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- (FTW) - Britt Snider, the retired CIA inspector general
who had been chosen to head the Joint Senate-House Committee investigation
into the attacks of 9-11, resigned suddenly on April 30. Various press
reports offer mixed and vague explanations for the resignation that is
certain to delay any investigation into the attacks of Sept. 11. The Associated
Press reported Snider s resignation was triggered by a personnel decision
that had angered the ranking member of the Senate Select Committee on Intelligence,
Arkansas Republican Richard Shelby. The New York Times said Snider had
resigned under pressure. In a lengthier story, the Los Angeles Times reported
some on the panel feared Snider, who retired as CIA IG last year, would
go soft on his old friend, Director of Central Intelligence George Tenet
and possibly protect colleagues at the CIA.
- Snider is no stranger to controversy. In July 1998, after
being appointed by President Clinton, he assumed the CIA IG post. In that
capacity he supervised the Oct. 8, 1998 release of an explosive report
prepared by his predecessor, Frederick Hitz, who now holds the Goldman
Sachs intelligence chair at Princeton. That report, [Volume II of the IG
s investigation into Allegations of Connections Between CIA and the Contras
in Cocaine Trafficking To The United States (96-0143-IG)], which examined
CIA s connection to drug trafficking during the Contra war of the 1980s,
is perhaps the single most incriminating document ever released by the
CIA. Wrapped inside innocuous cover letters and executive summaries, its
pages contain hundreds of admissions of criminal acts by the Agency in
protecting and facilitating drug trafficking operations. The report also
describes how CIA personnel regularly lied to Congress and briefed then-Vice
President George Bush on ways to misdirect congressional investigations.
- Until a replacement is named, Snider s deputy, Rick Cinquegrana,
will serve as head of the investigative staff which now numbers about 30.
Cinquegrana is not much of an improvement. Volume II reports that Cinquegrana,
while serving as the Justice Department s deputy counsel for intelligence
policy, was the point-man in 1981 negotiations for a Memorandum of Understanding
(MOU) between then-Attorney General William French-Smith and CIA director
William Casey, which told the CIA it no longer had to report drug trafficking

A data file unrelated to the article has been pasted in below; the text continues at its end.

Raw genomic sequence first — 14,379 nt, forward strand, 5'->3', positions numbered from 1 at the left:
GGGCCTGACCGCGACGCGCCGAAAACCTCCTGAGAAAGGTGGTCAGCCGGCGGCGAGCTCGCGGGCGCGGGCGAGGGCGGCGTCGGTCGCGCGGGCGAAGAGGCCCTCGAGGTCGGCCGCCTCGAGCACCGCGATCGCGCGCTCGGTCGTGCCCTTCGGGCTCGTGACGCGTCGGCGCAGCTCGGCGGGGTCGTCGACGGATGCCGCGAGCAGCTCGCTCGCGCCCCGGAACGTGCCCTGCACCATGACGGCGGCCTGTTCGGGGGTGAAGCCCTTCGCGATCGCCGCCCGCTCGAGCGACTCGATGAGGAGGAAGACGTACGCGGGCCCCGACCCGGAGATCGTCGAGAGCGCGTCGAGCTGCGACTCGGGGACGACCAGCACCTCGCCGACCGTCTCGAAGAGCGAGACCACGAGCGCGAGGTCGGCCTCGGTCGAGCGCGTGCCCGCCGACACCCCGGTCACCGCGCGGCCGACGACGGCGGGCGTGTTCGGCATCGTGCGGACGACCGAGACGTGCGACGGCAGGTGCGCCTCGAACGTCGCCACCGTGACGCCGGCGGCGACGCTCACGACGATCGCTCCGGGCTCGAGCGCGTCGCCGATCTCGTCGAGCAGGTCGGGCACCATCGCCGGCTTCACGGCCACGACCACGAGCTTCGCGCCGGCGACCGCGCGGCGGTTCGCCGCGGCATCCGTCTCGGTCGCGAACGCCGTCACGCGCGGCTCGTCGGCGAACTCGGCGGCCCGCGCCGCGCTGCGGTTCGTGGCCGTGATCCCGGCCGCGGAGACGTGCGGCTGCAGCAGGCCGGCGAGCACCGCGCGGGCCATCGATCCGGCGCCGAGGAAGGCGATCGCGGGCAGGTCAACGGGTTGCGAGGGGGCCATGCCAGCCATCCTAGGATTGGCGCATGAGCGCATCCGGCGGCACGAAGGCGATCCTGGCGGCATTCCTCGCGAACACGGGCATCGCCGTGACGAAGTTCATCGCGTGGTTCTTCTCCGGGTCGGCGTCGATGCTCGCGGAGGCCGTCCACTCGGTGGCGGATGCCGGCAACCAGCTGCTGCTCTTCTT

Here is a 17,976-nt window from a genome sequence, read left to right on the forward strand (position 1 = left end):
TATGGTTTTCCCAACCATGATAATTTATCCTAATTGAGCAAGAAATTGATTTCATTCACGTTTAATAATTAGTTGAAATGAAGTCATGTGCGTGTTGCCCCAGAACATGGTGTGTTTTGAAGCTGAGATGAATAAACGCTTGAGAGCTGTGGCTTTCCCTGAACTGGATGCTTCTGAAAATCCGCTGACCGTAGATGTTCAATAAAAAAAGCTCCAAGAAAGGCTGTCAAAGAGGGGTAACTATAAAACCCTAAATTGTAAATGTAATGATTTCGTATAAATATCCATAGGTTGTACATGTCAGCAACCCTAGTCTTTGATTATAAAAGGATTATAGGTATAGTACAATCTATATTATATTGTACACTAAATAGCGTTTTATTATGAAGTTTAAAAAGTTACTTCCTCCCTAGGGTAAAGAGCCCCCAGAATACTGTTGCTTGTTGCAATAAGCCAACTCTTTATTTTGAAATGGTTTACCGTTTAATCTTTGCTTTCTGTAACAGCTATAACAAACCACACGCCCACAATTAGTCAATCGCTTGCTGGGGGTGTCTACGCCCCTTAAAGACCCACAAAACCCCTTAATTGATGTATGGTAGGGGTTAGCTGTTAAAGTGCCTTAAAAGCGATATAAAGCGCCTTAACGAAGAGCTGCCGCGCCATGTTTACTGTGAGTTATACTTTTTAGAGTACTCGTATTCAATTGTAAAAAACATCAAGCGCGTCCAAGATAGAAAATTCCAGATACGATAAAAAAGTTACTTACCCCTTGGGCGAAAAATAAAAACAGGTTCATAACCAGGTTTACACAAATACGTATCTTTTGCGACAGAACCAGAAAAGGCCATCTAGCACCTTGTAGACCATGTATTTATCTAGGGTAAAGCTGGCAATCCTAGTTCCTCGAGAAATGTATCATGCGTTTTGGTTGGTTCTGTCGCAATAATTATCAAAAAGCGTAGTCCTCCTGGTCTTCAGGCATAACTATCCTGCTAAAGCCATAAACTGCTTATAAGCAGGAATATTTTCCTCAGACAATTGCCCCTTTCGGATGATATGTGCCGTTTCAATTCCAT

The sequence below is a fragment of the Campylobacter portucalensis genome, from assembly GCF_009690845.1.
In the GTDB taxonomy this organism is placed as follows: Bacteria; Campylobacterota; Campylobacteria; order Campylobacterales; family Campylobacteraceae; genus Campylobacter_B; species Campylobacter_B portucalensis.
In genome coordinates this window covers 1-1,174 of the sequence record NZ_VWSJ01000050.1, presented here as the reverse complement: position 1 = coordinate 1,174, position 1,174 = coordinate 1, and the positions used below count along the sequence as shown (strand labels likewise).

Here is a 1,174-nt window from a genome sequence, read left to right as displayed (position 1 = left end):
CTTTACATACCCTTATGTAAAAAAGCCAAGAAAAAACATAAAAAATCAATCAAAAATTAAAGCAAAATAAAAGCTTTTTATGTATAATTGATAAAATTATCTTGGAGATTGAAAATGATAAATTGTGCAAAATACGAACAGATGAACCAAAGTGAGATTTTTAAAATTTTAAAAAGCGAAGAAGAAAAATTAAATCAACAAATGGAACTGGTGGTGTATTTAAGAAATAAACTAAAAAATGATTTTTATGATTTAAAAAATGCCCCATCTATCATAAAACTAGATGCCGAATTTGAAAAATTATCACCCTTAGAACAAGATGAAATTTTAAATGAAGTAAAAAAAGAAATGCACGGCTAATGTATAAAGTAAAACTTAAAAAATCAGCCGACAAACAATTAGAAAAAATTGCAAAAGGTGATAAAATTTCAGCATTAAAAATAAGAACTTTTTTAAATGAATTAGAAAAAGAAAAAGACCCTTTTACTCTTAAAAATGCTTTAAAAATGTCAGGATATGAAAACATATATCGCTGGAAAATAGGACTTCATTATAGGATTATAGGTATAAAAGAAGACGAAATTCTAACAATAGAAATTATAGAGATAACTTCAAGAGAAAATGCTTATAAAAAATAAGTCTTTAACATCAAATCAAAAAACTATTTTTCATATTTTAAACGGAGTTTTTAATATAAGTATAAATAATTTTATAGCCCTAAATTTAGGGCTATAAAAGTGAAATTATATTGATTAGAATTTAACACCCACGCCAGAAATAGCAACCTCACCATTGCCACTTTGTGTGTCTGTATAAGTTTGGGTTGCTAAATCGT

by any employees who were not officers in the Agency. This writer has used
the letter of transmittal for the MOU in lectures around the country to
demonstrate criminal complicity on the part of the Agency in the drug trade.
It contains the sentence, In light of these provisions, and in view of
the fine cooperation the Drug Enforcement Administration has received from
CIA, no formal requirement regarding the reporting of narcotics violation
has been included in these procedures.
- Volume II, which has never been fully or publicly examined
by Congress, was made public on the CIA s website just one hour after Henry
Hyde s House Judiciary Committee began the impeachment of Bill Clinton.
- As the House Permanent Select Committee on Intelligence
(HPSCI) closed down their secret, closed-door investigations into CIA drug
trafficking in May 2000, several mysterious deaths followed. First the
staff director, John Millis, was the victim of an alleged suicide in June.
Then in November, Charles Ruff, Bill Clinton s point man on the impeachment
and reported liaison on the drug investigation, accidentally died in his
shower. Julian Dixon, the African-American ranking member of HPSCI died
of a sudden heart attack just weeks later.
- These are deep waters. Snider s sudden departure may
be a reflection of more trouble yet to come. Cinquegrana is definitely
not the man to be trusted with oversight of this investigation. But until
the American people can have confidence in an open investigation with some
degree of transparency, we might we look forward to and even expect more
delays and mysterious developments.